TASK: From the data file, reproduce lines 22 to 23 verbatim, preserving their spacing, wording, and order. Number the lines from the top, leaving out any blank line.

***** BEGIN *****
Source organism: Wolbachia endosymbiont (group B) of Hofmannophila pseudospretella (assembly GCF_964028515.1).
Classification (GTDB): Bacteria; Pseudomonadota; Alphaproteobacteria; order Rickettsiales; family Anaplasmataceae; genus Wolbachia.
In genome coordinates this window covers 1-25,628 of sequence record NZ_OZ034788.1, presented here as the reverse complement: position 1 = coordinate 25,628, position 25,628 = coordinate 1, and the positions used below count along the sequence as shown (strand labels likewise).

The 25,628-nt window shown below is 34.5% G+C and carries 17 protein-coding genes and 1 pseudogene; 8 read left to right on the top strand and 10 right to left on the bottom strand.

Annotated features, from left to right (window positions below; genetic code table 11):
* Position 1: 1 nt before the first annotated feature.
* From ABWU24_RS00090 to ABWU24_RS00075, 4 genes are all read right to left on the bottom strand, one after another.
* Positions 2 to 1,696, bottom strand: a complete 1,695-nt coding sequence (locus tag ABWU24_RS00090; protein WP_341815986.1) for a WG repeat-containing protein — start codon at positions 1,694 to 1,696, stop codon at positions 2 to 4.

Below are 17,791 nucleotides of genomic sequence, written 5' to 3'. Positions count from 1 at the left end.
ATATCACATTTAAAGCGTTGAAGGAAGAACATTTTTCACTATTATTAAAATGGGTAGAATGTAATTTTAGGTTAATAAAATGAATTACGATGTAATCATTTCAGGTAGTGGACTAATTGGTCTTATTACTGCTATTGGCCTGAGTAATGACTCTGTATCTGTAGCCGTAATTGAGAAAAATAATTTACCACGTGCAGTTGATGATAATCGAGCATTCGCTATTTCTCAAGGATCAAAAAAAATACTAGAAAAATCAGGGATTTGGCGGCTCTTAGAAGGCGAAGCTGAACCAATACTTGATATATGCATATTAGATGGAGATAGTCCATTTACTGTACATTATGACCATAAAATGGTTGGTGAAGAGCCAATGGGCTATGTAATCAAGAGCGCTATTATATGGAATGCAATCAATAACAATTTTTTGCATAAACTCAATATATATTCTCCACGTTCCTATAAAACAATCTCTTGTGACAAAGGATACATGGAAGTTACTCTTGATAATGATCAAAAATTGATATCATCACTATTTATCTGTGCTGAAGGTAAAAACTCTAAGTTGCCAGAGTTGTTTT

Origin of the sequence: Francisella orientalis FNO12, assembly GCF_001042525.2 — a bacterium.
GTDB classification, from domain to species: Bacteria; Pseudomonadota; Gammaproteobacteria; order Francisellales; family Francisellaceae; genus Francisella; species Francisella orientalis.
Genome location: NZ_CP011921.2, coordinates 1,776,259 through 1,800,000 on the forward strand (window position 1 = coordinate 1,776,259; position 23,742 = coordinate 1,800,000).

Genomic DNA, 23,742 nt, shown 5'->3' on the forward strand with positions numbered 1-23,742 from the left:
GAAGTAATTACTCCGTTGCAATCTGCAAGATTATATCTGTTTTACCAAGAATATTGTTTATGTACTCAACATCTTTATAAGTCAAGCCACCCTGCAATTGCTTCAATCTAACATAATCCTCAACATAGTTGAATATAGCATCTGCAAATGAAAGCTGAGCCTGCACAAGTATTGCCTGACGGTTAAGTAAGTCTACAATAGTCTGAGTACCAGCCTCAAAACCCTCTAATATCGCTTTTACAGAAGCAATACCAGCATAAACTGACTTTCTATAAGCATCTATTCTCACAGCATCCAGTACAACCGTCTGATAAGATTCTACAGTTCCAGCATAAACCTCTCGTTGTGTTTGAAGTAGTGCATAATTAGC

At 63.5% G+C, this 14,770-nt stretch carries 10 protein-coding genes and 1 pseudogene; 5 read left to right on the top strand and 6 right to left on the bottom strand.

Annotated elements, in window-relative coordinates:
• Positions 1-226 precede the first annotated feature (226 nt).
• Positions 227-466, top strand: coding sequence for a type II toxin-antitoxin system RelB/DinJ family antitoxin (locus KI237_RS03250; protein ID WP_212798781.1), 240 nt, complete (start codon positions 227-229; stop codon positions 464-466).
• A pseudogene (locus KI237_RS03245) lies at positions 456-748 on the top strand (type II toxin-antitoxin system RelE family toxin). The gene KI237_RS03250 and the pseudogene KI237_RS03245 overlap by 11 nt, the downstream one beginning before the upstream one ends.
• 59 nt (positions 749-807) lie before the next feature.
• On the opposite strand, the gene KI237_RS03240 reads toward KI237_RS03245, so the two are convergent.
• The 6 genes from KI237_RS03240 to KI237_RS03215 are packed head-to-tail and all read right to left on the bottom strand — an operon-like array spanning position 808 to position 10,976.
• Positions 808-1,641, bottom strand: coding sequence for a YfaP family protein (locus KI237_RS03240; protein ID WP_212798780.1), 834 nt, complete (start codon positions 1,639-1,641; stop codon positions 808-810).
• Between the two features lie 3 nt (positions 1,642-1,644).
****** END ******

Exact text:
• On the opposite strand, the gene KI237_RS03240 reads toward KI237_RS03245, so the two are convergent.
• The 6 genes from KI237_RS03240 to KI237_RS03215 are packed head-to-tail and all read right to left on the bottom strand — an operon-like array spanning position 808 to position 10,976.